“This will create a situation for future basketball season where referees will not want to work in Arlington,” the tipster added. “In addition, the fees paid by parents who children play in the program were collected back in November of 2018.”
“The County’s purchasing department has contacted Mid-Atlantic Coast Referees to let them know the severity of this issue,” she said. “Arlington County is currently looking into the matter.”
Image via Flickr
Flash Flood Watch Issued — Arlington and the region is under a Flash Flood Watch starting at noon today. Heavy rain and storms, some of which may be severe, are expected this afternoon and evening. [Twitter, Twitter]
Anytime Fitness Opening Today — Anytime Fitness, a new 24/7 gym, is set to open today in Rosslyn. “New member specials will be available through the end of April and free community workouts will be held every Saturday in May,” said a PR rep.
Protest Yesterday in Ballston — “A protest against power company AES is happening this morning in Ballston outside the company’s HQ. ACPD is on the scene watching over the protest, which is peaceful and includes speeches and signs against AES’ activities in Puerto Rico.” [Twitter]
Bike Recycling Event Next Month — “Bikes for the World will be collecting unneeded bicycles, bike parts and accessories on Saturday, May 4 from 8:30 a.m. to 3 p.m. as part of the Arlington E-CARE (Environmental Collection and Recycling Event) at 1425 North Quincy St.” [InsideNova]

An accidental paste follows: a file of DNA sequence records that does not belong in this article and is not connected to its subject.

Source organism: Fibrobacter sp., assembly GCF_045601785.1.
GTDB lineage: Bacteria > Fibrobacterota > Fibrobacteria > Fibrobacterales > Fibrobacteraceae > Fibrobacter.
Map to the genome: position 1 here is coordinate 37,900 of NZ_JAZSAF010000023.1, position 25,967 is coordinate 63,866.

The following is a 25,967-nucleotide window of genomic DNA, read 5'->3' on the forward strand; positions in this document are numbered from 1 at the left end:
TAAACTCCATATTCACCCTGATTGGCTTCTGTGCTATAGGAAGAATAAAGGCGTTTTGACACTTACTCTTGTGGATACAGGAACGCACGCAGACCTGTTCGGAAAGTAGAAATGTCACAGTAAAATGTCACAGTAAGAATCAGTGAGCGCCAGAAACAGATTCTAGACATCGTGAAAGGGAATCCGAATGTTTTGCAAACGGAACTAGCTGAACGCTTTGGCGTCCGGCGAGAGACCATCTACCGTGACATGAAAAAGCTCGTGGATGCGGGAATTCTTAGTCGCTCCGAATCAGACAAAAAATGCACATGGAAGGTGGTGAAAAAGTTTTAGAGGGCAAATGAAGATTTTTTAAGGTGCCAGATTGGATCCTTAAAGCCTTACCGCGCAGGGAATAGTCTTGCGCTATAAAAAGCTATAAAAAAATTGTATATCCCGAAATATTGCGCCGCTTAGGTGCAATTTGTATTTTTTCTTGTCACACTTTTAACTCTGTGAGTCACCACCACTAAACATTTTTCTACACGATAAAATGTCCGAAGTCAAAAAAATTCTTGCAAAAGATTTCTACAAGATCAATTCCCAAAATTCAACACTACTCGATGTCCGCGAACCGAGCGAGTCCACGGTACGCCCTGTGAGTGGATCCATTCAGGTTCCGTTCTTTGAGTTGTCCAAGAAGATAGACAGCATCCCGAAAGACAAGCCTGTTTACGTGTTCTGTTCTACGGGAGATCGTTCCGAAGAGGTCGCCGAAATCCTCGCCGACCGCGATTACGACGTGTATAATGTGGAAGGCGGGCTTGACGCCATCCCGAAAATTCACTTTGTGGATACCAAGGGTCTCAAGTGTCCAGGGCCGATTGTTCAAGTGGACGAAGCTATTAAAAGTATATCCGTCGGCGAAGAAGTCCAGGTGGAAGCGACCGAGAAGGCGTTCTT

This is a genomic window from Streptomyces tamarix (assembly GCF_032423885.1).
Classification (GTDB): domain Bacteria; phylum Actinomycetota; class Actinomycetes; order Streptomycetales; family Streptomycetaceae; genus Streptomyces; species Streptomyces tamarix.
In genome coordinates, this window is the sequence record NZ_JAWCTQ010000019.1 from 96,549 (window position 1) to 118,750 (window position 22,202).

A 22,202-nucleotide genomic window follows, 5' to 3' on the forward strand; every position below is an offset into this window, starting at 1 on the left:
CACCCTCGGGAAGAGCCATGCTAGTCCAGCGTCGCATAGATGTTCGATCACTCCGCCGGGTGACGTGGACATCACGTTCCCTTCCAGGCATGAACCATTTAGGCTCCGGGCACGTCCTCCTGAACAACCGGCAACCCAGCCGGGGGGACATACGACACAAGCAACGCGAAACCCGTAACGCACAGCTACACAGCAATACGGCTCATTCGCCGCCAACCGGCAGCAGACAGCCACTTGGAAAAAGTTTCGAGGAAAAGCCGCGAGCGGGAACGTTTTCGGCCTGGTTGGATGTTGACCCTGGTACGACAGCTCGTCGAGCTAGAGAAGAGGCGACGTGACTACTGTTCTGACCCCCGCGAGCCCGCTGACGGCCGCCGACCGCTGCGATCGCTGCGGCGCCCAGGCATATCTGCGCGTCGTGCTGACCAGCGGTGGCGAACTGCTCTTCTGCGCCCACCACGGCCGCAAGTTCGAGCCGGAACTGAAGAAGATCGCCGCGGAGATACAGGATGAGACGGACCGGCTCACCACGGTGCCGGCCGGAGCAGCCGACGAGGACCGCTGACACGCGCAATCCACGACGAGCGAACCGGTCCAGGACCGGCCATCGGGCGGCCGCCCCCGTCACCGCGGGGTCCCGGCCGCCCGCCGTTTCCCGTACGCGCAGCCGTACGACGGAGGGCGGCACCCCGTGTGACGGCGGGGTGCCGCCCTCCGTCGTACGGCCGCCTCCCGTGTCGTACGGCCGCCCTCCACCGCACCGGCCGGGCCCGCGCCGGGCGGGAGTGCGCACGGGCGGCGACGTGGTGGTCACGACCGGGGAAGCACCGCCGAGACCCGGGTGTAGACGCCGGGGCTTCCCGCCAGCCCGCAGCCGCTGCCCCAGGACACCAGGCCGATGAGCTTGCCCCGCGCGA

Carbeque on I-395 — A car caught fire on southbound I-395 near Glebe Road just before Thursday’s evening rush hour. Several lanes were closed as a result of the vehicular inferno, but firefighters eventually extinguished the raging flames. No injuries were reported. [Twitter]
Good Friday in Arlington — “On Friday, April 19, several parishes of the Catholic Diocese of Arlington will offer Living Stations of the Cross (or Via Crucis en Vivo). The Living Stations consist of a visual portrayal of Jesus on the way to his crucifixion.” [Diocese of Arlington]
Photo courtesy Dennis Dimick
A virtual tour is now online of the room developer JBG Smith used to pitch Crystal City and Pentagon City properties to Amazon.
Shirlington-based real estate marketing firm Lyons & Sucher designed the space, calling it “the room where it happened” and posted a virtual 360-degree tour on their website earlier this week.